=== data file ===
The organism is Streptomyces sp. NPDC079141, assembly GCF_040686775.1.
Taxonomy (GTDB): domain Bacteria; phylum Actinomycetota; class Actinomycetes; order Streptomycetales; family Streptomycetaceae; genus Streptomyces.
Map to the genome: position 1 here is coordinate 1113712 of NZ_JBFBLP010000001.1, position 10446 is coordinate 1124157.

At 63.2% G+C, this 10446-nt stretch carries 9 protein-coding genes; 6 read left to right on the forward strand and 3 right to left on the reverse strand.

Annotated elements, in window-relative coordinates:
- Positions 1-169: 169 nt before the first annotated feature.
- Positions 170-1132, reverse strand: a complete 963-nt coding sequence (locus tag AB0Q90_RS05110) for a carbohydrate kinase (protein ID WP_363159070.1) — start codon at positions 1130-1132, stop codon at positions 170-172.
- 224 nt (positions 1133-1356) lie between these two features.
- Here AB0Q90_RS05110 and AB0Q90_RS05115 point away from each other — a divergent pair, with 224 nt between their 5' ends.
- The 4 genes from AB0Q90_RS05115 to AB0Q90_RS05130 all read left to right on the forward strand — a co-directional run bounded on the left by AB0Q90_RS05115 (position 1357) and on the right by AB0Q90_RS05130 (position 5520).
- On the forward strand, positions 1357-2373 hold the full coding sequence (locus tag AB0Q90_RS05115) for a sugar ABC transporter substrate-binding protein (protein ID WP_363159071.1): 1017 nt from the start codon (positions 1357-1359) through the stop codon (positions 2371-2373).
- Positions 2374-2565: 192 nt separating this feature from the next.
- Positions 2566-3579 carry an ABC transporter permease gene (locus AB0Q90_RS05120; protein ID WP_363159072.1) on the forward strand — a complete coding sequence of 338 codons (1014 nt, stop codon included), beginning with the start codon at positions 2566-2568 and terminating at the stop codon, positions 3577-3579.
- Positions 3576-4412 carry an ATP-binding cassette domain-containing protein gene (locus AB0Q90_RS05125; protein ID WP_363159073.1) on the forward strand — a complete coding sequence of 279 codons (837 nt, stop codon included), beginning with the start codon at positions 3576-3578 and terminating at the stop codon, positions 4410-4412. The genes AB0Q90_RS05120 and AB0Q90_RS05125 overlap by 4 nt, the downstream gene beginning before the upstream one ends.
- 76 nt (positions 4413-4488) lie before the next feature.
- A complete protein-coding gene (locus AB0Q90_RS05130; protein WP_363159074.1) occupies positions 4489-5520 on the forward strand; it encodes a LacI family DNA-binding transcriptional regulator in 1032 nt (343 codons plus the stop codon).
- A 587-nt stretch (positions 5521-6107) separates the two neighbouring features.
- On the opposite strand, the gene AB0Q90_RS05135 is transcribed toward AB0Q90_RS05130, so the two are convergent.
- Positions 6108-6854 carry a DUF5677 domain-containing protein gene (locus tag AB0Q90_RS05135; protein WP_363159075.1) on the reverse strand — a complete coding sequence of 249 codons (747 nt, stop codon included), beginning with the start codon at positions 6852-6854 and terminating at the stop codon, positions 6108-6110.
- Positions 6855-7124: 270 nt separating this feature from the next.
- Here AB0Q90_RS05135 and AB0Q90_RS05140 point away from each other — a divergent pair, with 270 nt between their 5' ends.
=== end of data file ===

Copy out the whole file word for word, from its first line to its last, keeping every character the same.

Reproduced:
The organism is Streptomyces sp. NPDC079141, assembly GCF_040686775.1.
Taxonomy (GTDB): domain Bacteria; phylum Actinomycetota; class Actinomycetes; order Streptomycetales; family Streptomycetaceae; genus Streptomyces.
Map to the genome: position 1 here is coordinate 1113712 of NZ_JBFBLP010000001.1, position 10446 is coordinate 1124157.

At 63.2% G+C, this 10446-nt stretch carries 9 protein-coding genes; 6 read left to right on the forward strand and 3 right to left on the reverse strand.

Annotated elements, in window-relative coordinates:
- Positions 1-169: 169 nt before the first annotated feature.
- Positions 170-1132, reverse strand: a complete 963-nt coding sequence (locus tag AB0Q90_RS05110) for a carbohydrate kinase (protein ID WP_363159070.1) — start codon at positions 1130-1132, stop codon at positions 170-172.
- 224 nt (positions 1133-1356) lie between these two features.
- Here AB0Q90_RS05110 and AB0Q90_RS05115 point away from each other — a divergent pair, with 224 nt between their 5' ends.
- The 4 genes from AB0Q90_RS05115 to AB0Q90_RS05130 all read left to right on the forward strand — a co-directional run bounded on the left by AB0Q90_RS05115 (position 1357) and on the right by AB0Q90_RS05130 (position 5520).
- On the forward strand, positions 1357-2373 hold the full coding sequence (locus tag AB0Q90_RS05115) for a sugar ABC transporter substrate-binding protein (protein ID WP_363159071.1): 1017 nt from the start codon (positions 1357-1359) through the stop codon (positions 2371-2373).
- Positions 2374-2565: 192 nt separating this feature from the next.
- Positions 2566-3579 carry an ABC transporter permease gene (locus AB0Q90_RS05120; protein ID WP_363159072.1) on the forward strand — a complete coding sequence of 338 codons (1014 nt, stop codon included), beginning with the start codon at positions 2566-2568 and terminating at the stop codon, positions 3577-3579.
- Positions 3576-4412 carry an ATP-binding cassette domain-containing protein gene (locus AB0Q90_RS05125; protein ID WP_363159073.1) on the forward strand — a complete coding sequence of 279 codons (837 nt, stop codon included), beginning with the start codon at positions 3576-3578 and terminating at the stop codon, positions 4410-4412. The genes AB0Q90_RS05120 and AB0Q90_RS05125 overlap by 4 nt, the downstream gene beginning before the upstream one ends.
- 76 nt (positions 4413-4488) lie before the next feature.
- A complete protein-coding gene (locus AB0Q90_RS05130; protein WP_363159074.1) occupies positions 4489-5520 on the forward strand; it encodes a LacI family DNA-binding transcriptional regulator in 1032 nt (343 codons plus the stop codon).
- A 587-nt stretch (positions 5521-6107) separates the two neighbouring features.
- On the opposite strand, the gene AB0Q90_RS05135 is transcribed toward AB0Q90_RS05130, so the two are convergent.
- Positions 6108-6854 carry a DUF5677 domain-containing protein gene (locus tag AB0Q90_RS05135; protein WP_363159075.1) on the reverse strand — a complete coding sequence of 249 codons (747 nt, stop codon included), beginning with the start codon at positions 6852-6854 and terminating at the stop codon, positions 6108-6110.
- Positions 6855-7124: 270 nt separating this feature from the next.
- Here AB0Q90_RS05135 and AB0Q90_RS05140 point away from each other — a divergent pair, with 270 nt between their 5' ends.